Re: [cooking_rumpolt] herberg
> I wonder if they did things like that outside. Surely there was tooMy thought is that they did it as sort of an enforced hookie, to take a
> much going on in the kitchen for everyone to leave. Maybe they just
> put up with it.
break every now and again. I always found it suspicious that my Grenny
made it on those lovely warm days in spring or fall, which is an odd time
to make it....
(unsolicited family story follows)
There were certain days / times when the adage "a change is as good as a
rest" also came into play: one was Fasnacht Day, one was Chow-chow Day,
one was Butcher Day. Each time, it was Known that the "menfolk" had to
fend for themselves for lunch. Sliced meats, cheeses, bread, and
condiments were right in the fridge, they could sneak in the back door to
grab it without getting in the way, no big deal. Except the day my
Pop-pop forgot, and demanded his "rights"....and the women revolted on
him, and he was (literally) led around by the ear and taught how to use
the microwave to make a hot dog, and sent off in disgrace. Funny enough,
he wasn't allowed to touch that year's chow-chow. He learned...
>These days you can buy sausage casings all nicely cleaned, but thenOnly Grenny was allowed to do that job - she could do it without getting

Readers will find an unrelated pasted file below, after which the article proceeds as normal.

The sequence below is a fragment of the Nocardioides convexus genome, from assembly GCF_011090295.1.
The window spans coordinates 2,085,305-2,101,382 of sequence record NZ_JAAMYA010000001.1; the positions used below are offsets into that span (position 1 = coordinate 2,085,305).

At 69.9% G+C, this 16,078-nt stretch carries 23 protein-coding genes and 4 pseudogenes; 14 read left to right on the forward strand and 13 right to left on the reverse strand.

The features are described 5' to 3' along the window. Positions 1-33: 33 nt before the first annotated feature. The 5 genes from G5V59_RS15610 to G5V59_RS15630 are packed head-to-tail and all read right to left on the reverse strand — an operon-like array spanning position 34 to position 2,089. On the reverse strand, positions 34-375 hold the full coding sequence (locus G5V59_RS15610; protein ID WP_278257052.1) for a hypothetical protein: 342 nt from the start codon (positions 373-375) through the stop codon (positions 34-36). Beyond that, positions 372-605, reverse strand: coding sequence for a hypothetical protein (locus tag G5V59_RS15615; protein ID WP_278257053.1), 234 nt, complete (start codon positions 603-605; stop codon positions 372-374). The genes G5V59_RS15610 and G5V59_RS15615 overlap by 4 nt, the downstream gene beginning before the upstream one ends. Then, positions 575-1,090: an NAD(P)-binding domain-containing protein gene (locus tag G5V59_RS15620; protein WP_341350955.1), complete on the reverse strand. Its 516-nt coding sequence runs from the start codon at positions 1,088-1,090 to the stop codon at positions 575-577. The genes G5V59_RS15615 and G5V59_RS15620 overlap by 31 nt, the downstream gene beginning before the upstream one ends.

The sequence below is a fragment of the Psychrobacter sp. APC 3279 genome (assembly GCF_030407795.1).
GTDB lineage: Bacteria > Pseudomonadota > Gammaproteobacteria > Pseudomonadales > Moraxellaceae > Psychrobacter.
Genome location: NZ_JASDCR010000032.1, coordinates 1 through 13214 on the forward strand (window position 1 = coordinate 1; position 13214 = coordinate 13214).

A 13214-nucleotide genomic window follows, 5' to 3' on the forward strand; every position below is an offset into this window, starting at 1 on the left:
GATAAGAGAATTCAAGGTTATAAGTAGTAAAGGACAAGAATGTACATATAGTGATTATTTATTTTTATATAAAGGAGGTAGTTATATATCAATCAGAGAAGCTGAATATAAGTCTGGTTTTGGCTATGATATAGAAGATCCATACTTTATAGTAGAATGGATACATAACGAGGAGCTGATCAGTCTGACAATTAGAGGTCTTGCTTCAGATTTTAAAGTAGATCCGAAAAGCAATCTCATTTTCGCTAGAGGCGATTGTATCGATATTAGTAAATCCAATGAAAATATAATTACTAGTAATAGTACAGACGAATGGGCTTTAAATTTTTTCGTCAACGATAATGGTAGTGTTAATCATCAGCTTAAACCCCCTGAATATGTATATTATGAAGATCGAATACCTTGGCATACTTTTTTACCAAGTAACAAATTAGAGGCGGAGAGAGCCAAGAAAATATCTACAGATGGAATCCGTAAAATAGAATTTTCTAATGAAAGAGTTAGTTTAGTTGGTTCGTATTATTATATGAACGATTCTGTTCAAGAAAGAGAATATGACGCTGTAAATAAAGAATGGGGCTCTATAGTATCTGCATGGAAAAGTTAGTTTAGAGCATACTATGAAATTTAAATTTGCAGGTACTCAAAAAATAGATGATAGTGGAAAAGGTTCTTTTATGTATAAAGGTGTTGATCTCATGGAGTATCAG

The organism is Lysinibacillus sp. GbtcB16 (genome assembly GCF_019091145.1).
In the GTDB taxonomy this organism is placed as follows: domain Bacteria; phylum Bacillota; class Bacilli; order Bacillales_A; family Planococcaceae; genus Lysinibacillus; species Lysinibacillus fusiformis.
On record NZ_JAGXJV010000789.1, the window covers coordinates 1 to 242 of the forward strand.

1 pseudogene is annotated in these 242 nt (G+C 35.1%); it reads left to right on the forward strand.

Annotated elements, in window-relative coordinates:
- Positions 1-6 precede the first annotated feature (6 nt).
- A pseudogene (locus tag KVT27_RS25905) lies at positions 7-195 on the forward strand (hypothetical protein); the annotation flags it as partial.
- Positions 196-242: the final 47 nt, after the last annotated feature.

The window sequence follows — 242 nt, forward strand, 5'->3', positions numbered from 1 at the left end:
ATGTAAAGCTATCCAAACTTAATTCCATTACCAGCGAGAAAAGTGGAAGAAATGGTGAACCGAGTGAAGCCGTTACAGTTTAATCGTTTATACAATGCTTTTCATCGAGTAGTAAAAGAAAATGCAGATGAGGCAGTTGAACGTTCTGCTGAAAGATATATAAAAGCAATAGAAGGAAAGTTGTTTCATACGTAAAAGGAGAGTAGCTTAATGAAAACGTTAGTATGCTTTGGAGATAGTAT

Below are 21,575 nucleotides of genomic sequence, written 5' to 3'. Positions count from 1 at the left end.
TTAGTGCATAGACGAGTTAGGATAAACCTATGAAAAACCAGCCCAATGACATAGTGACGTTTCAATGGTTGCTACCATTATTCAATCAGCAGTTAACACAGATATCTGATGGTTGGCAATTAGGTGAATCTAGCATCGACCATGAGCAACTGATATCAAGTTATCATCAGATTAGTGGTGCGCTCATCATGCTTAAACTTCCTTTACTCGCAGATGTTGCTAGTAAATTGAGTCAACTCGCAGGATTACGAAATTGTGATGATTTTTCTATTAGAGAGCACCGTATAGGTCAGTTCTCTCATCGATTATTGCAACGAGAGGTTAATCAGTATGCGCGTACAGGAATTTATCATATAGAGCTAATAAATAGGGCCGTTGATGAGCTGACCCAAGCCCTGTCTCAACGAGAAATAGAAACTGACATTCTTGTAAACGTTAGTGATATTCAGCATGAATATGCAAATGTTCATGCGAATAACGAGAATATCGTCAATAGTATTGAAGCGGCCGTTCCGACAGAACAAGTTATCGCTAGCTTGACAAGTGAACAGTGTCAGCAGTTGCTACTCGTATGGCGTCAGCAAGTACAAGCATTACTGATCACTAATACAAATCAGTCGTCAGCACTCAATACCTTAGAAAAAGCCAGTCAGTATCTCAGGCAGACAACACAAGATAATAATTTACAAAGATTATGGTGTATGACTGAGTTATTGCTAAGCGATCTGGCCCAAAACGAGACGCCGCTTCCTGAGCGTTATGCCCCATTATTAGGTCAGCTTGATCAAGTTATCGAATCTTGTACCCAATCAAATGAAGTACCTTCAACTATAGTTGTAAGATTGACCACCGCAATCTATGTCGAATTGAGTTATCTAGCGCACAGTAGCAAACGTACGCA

>you had to clean them yourself, which must be a pretty nasty job, but
>you want them *really* clean.
holes in the casings. It's not the worst job, because with the pigs the
casings we used were still filled with partially digested grain. I
helped turn them inside-out, and it wasn't as nasty as it could have
Making scrapple, on the other hand, (and the lung-sausage looks darn
close!), can make people turn green.
> >This reminds me very much of our family's recipe for tripe (pickledwater,
> >cow's stomach): [skipping a bit] prepare, drop in a pot of boiling
> > run away. When you can stand the smell enough to get back in the____________________________________________________________
> > house, it's done.
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- I'd say it's a metaphor rather than a euphemism, in the sense that it's not a meaning you'd find in a dictionary, but one that only becomes clear from the context.
--- In firstname.lastname@example.org, Sharon Palmer <ranvaig@...> wrote:
> >gast = literally guest, it seems to be a euphemism for the inside of
> >the intestines, also see "herberg"
> Oops, should be
> gast = literally guest, it seems to be a euphemism for the contents of
> the intestines, also see "herberg
- Recently in preparing for my upcoming class I had read in some 19th
century work that there was a second 16th century cookbook from the
Austrian court that was the work of Catharine Gonzaga. I thought maybe